lets say the square bracket is the player, and the 0 is a wall

[]                    0

if its that far, and in one frame the square bracket moves inside the 0

                      [(])

then it wil move all the way back to its last position

[]                      0

and not take into account the entire gap in between.

 

another problem has more to do with collision detection than handling, if an entity moves from one side of a block to another in a single frame without touching it, it wont count as a collision and he will pass through the block.

 

ex:

 

frame 1:

[]          0

 

frame 2:

             0     []

 

no collision, so it will keep moving just fine.

 

anyways this simple way to handle collision works fine until it starts lagging or objects move at high velocities. also if it looks like the player is floating over a block then just make the bounding boxes of the player / block smaller than the image, that way it looks a little bit better. and one last thing, if you move one axis at a time, handling slopes will be easy because you just handle slope on the x axis and you can easily use something like y=mx + b to determien the position.  

 

here is a final guide that you can look over to help you understand how to implement platformers, i really suggest you read it, its great. 

 

http://higherorderfun.com/blog/2012/05/20/the-guide-to-implementing-2d-platformers/

its on gamedev.net too but my computer lags too badly to search for it so i just used the first link i found. Good luck


In Topic: How do you make an AI follow an A* path in a 2D platformer game

23 December 2012 - 12:52 PM

Alright thanks for the help guys.


In Topic: How do you make an AI follow an A* path in a 2D platformer game

22 December 2012 - 08:04 PM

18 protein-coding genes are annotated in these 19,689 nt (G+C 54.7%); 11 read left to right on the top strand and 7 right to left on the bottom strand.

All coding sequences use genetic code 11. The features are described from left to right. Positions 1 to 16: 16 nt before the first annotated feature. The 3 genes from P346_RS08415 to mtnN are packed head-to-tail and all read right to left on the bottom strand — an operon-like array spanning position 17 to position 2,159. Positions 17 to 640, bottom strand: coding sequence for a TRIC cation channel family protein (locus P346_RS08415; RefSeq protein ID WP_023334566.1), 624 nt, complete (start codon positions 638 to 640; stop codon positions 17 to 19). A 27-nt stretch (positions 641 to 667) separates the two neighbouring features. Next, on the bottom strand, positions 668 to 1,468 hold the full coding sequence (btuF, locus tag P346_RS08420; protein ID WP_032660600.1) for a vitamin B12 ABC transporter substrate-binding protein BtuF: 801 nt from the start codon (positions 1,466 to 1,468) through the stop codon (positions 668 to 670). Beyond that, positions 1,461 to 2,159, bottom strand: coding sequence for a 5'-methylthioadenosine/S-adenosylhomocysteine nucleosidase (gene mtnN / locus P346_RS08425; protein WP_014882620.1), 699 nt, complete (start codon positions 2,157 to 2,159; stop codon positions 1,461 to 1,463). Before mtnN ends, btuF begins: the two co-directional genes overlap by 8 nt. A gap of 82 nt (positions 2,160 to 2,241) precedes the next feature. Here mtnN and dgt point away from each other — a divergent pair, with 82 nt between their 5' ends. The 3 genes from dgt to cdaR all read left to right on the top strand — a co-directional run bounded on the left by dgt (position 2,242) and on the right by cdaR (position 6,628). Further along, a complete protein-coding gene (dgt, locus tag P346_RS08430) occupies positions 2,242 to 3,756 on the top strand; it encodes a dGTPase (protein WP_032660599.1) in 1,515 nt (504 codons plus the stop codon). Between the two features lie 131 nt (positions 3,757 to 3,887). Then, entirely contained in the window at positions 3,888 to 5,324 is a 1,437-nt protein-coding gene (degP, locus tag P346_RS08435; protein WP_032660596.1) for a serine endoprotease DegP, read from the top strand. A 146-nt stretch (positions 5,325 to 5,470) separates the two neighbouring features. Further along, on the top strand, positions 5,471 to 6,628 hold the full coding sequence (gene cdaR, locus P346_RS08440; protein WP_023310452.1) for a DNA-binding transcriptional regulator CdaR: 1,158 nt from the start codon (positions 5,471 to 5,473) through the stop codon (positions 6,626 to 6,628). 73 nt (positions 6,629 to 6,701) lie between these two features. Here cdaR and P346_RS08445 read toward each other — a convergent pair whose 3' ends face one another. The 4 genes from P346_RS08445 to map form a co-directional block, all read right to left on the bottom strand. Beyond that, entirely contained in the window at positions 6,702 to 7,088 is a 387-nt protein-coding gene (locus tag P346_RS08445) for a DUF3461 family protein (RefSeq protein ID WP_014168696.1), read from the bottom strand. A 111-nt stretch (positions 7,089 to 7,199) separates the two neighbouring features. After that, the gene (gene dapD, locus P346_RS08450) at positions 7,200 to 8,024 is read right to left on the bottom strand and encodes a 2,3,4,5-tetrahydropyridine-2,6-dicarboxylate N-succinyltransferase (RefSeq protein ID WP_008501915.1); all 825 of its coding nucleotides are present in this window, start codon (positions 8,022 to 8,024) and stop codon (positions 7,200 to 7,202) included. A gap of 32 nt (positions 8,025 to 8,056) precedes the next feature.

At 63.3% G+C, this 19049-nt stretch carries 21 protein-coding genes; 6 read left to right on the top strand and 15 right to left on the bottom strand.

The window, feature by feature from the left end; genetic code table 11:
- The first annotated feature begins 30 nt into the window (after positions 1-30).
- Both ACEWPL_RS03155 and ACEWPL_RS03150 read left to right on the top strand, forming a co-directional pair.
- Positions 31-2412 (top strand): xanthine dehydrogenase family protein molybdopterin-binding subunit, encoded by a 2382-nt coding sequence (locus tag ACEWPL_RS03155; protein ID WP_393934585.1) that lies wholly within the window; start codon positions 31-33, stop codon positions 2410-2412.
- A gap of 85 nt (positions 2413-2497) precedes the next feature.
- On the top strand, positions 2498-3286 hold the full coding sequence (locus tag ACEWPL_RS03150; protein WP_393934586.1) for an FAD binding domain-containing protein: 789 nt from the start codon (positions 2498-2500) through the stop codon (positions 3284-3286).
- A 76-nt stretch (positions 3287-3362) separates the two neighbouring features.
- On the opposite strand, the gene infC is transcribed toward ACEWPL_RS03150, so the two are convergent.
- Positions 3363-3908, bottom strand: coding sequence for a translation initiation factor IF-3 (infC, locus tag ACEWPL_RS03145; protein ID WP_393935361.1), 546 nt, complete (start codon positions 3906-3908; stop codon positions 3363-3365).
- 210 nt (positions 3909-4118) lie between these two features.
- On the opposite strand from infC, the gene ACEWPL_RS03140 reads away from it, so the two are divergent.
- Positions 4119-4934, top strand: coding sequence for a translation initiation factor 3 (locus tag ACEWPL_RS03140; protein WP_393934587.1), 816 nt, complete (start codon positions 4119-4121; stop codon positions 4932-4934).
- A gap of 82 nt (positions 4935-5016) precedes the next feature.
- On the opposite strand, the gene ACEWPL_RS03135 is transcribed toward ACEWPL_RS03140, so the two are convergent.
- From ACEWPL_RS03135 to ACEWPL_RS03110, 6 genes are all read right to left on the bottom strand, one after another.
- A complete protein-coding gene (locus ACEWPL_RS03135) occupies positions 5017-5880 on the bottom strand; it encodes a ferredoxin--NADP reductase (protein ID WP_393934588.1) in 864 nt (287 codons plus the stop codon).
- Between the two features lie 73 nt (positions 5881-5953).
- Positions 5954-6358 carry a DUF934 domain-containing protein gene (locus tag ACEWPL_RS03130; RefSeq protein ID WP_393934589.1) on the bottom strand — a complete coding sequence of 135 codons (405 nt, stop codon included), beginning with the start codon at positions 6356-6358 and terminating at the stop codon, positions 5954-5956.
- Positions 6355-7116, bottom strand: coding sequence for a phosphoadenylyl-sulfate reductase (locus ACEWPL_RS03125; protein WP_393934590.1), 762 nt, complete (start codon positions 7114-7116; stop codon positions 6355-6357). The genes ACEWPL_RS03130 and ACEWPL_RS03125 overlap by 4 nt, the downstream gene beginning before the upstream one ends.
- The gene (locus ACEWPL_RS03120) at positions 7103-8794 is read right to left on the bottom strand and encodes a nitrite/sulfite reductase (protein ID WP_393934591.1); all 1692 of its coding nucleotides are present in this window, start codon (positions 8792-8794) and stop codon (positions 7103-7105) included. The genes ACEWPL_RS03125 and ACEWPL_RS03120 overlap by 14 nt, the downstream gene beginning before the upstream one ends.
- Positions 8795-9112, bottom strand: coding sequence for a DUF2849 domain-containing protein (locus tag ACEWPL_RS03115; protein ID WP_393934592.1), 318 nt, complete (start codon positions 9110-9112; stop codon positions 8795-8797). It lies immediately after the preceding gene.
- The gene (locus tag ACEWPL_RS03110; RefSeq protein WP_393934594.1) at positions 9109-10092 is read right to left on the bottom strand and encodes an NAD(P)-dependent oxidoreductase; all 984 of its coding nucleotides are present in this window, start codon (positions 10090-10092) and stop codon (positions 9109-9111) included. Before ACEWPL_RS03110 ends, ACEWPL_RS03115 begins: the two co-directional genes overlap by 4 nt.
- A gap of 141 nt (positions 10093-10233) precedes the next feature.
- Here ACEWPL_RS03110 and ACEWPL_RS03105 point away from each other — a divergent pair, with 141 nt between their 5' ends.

Remember that A* is a graph-based function. It only follows connections between nodes. It doesn't matter if those nodes are regular, odd, evenly spaced, top-down, or from the side. The best bet is to pre-calculate all possible jumps (up and down) and plot how those would look in space. Then, as you prepare your level, you mark up the places where the nodes connect -- obviously next to each other, but also where there are potential jump paths as well. Then, the AI just analyzes those nodes and the connections available to find the best possible route to the goal.

 

Now all of that assumes A*. If you are just using a local steering function, that is actually (believe it or not) slightly more complicated in this manner. If you were to simply scan the squares in an area around you (say a 3x3 grid centered on the agent), you can identify places you could possibly go next. Either by moving 1 square left or right (normal movement), a square up or down and also left right (e.g. your 4th-6th columns in the video above), etc. If you can't go directly to a square in the direction you want to move, you also scan 2 squares over and see if there is something available to jump to. That way, if a direct path is not available, it might elect to jump a gap (e.g. the middle-right area of your video). That's more of a clunky rule-based brute force way of doing it, though.

Thank you for the reply, but im still confused about how i would implement the search algorithm. First of all how would i make the search algorithm take into account gravity and jumping. also how would i make the algorithm go from one solid node to another and take into account the gaps in between and the distances for jumping. lastly would i implement a search algorithm in the AI itself or just a generic search algorithm that anything can use. thanks for the help so far and sorry i couldnt grasp how i would implement it.